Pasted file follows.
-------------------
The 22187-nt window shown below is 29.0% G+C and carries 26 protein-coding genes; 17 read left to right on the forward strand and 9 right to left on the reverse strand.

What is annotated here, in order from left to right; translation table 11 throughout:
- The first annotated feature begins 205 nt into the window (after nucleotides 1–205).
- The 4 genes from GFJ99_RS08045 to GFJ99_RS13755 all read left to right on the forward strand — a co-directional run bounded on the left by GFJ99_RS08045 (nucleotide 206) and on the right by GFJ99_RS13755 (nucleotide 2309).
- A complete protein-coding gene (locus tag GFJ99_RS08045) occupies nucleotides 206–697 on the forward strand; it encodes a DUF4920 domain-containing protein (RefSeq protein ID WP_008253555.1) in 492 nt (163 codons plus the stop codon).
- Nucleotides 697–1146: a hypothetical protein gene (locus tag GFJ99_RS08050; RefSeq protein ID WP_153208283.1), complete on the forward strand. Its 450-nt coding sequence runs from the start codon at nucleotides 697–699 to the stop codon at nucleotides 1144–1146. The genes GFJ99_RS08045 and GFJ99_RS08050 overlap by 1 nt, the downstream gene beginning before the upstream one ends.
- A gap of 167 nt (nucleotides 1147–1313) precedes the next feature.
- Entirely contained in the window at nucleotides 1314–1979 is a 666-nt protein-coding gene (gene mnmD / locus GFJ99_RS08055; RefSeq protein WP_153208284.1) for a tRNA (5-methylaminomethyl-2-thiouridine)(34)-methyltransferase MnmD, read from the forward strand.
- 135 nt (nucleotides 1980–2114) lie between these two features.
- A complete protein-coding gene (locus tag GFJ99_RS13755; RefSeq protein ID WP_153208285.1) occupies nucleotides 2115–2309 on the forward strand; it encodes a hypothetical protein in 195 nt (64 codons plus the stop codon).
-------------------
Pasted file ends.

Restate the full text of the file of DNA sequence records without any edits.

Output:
The 22187-nt window shown below is 29.0% G+C and carries 26 protein-coding genes; 17 read left to right on the forward strand and 9 right to left on the reverse strand.

What is annotated here, in order from left to right; translation table 11 throughout:
- The first annotated feature begins 205 nt into the window (after nucleotides 1–205).
- The 4 genes from GFJ99_RS08045 to GFJ99_RS13755 all read left to right on the forward strand — a co-directional run bounded on the left by GFJ99_RS08045 (nucleotide 206) and on the right by GFJ99_RS13755 (nucleotide 2309).
- A complete protein-coding gene (locus tag GFJ99_RS08045) occupies nucleotides 206–697 on the forward strand; it encodes a DUF4920 domain-containing protein (RefSeq protein ID WP_008253555.1) in 492 nt (163 codons plus the stop codon).
- Nucleotides 697–1146: a hypothetical protein gene (locus tag GFJ99_RS08050; RefSeq protein ID WP_153208283.1), complete on the forward strand. Its 450-nt coding sequence runs from the start codon at nucleotides 697–699 to the stop codon at nucleotides 1144–1146. The genes GFJ99_RS08045 and GFJ99_RS08050 overlap by 1 nt, the downstream gene beginning before the upstream one ends.
- A gap of 167 nt (nucleotides 1147–1313) precedes the next feature.
- Entirely contained in the window at nucleotides 1314–1979 is a 666-nt protein-coding gene (gene mnmD / locus GFJ99_RS08055; RefSeq protein WP_153208284.1) for a tRNA (5-methylaminomethyl-2-thiouridine)(34)-methyltransferase MnmD, read from the forward strand.
- 135 nt (nucleotides 1980–2114) lie between these two features.
- A complete protein-coding gene (locus tag GFJ99_RS13755; RefSeq protein ID WP_153208285.1) occupies nucleotides 2115–2309 on the forward strand; it encodes a hypothetical protein in 195 nt (64 codons plus the stop codon).